What was the difference between the deposition of Saint Liberius for archdeacon Felix and the deposition of Gregory XII (and Benedict XIII and John XXIII) at Constance? Why, that the latter stuck and the former did not.
Of course the election of Papa Bergoglio was quite uncanonical if we are to pay attention to the politicking of Messrs. Mahoney, Danneels, Kasper and the rest before the conclave, but there is the simple fact that Francis is a validly consecrated bishop who wears a white cassock and is recognized by the people of Rome as their bishop, whether they like him or not—all all signs point toward not.
The most common way to depose a pope, historically, has been murder. During the saeculum obscurum the strumpets Theodora and Marozia routinely gave birth to popes and, while nursing the future pontiffs, put old daffers on the Petrine chair until the pontifices reached age twenty. The reigning bishop would then suddenly die of old age and the new brat would be elected. It was during this time that the praegustatio entered the offertory (and canon, and Communion) of Papal Mass. This is not a method of deposition to be recommended.
The other two, more ethical manners are these:
- Throw him out
- Paralyze him
The first manner has only been done a handful of times, last during the lamentable third pontificate of Benedict IX. It is to raise a group of armed men and tell the pope to take a hike. The election of his successor would then follow. The fate of Benedict nearly befell John XI (who "turned the Lateran into a brothel"), but Alberic II merely decided to imprison his older brother in the palace rather than outright sack him.
The other manner is papal paralysis, which is to say, to render a pope impotent despite the trappings of his holy office. The two papal claimants who visited the Council of Constance were theoretically voted out of office before they met the Council, but realizing that the Council could only be a true ecumenical council with the approval of a valid pope, both claimants had to convene the Council and then resign the Apostolic See. Both could have held on to their claims, but the Church at large had grown so tired of the Great Schism that they risked being ignored. Seeing the tepidity of their positions, Benedict XIII and Gregory XII resigned to make way for Martin V. This is the sort of forced resignation which is more violent than the former two, which merely used violence. Murdering a pope and firing him merely hurt the man in the Office (something that would not be possible were not the age spiritually sick already), but throwing aside the Office is a greater problem altogether, as it diminishes the prestige of the Office. Would there be a Borgia Papacy if not for the Great Schism? Or a Reformation if not for a Borgia Papacy?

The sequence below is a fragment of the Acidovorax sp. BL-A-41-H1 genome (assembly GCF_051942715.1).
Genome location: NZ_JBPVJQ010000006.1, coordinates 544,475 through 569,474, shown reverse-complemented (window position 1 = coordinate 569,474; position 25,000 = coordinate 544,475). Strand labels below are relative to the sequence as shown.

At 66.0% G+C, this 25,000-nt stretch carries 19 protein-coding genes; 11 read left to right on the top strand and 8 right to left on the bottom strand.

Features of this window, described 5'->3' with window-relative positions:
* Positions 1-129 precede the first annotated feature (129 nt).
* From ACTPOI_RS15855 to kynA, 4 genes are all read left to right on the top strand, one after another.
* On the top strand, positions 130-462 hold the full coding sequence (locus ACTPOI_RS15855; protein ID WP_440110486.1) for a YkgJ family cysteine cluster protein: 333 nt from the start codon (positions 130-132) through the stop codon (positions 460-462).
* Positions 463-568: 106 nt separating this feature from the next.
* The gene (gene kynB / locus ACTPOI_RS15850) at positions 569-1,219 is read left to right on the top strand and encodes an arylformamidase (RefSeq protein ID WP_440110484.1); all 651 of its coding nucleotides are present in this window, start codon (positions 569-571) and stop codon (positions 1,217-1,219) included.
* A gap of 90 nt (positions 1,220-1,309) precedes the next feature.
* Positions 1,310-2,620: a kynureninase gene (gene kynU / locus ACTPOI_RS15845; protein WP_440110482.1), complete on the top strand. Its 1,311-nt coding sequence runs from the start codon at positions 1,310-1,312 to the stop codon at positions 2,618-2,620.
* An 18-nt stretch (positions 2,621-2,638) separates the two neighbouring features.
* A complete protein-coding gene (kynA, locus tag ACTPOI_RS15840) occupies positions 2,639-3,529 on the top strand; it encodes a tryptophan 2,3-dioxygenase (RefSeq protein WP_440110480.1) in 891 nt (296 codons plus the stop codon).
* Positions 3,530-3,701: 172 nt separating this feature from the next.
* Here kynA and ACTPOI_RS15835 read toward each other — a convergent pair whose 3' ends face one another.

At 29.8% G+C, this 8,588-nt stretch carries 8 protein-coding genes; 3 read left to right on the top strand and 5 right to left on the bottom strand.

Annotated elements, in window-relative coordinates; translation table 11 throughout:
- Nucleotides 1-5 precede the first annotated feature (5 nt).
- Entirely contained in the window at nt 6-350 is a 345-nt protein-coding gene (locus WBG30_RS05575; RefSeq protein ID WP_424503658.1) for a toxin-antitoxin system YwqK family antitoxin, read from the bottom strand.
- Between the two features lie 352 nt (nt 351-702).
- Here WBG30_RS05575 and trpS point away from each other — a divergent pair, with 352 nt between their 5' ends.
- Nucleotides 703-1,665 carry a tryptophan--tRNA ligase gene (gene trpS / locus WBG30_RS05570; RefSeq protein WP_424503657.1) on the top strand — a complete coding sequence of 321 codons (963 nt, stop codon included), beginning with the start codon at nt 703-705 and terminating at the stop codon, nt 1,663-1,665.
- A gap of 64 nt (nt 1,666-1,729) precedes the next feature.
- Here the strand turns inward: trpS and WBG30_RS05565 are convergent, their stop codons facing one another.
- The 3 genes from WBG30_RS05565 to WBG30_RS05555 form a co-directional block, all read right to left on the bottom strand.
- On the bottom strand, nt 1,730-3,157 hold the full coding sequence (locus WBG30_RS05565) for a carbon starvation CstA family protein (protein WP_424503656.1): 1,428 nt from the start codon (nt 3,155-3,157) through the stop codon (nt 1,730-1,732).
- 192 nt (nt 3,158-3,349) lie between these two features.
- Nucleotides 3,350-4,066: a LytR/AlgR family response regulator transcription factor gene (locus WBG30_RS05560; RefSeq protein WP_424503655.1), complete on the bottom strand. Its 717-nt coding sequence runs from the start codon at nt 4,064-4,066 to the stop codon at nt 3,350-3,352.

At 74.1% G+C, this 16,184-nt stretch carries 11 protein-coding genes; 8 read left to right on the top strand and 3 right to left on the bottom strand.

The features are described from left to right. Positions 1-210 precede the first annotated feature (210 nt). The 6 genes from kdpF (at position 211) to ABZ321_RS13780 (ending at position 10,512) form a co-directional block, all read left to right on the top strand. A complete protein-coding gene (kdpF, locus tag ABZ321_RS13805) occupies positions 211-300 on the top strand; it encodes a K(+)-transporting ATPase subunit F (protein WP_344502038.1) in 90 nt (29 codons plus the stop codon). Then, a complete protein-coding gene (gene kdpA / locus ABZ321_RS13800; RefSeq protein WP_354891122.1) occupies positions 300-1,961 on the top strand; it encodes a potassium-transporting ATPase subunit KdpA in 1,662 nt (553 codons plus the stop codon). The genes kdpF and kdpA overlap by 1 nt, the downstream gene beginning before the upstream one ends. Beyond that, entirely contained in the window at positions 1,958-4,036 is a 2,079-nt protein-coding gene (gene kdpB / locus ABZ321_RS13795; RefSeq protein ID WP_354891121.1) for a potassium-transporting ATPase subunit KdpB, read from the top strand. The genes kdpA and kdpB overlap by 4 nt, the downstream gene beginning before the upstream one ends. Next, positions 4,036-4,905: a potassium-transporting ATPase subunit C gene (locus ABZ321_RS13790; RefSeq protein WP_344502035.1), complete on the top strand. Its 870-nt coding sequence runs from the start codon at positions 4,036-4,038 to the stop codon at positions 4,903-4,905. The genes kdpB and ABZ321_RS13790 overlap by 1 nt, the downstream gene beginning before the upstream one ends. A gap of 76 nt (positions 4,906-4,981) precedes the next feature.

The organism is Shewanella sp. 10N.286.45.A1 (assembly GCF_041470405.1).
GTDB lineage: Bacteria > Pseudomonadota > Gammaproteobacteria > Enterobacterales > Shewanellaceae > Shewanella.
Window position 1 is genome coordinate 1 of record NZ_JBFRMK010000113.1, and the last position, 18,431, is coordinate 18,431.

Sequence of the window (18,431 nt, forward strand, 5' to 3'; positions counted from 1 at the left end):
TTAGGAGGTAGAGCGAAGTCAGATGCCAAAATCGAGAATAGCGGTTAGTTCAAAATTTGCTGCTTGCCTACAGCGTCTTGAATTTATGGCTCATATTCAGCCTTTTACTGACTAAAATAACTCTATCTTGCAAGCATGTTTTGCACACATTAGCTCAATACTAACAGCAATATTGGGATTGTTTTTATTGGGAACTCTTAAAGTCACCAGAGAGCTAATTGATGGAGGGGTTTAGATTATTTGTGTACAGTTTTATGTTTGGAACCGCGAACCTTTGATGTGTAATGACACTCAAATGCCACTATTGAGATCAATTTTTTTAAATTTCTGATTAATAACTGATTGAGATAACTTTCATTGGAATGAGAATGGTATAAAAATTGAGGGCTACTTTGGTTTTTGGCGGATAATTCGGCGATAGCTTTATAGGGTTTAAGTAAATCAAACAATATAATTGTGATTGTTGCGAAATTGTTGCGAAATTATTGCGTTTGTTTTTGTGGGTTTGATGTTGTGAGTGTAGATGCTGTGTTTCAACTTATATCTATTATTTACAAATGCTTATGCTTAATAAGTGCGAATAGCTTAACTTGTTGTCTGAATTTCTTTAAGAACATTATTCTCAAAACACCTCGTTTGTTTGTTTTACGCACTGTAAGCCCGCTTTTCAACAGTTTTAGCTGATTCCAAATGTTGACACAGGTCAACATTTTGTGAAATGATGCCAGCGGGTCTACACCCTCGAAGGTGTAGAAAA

The "solution" to the current papacy is not the wishfully wanted forced resignation with Cardinal Burke throwing the gavel at Bergoglio. Was not something to the effect done with Papa Ratzinger, who some now lament losing?
Our age, spiritually, more approximates to the pornacracy and saeculum obscurum of Benedict IX and John XI than to the Christian Age in confusion that was the Great Schism. Monasteries planted the seeds for a restored Western Christendom without strife from the papacy precisely because they ignored it. It may not be plausible to turn off the computer and the iPhone when the archbishop calls, but the Church can be changed in certain places until one day Rome recognizes that the corrupt Church which allowed it to devolve to its current state no longer exists. Then will end the days of Capozzi and begin the days of Hildebrand.
Or you can just depose the pope. You just need an army....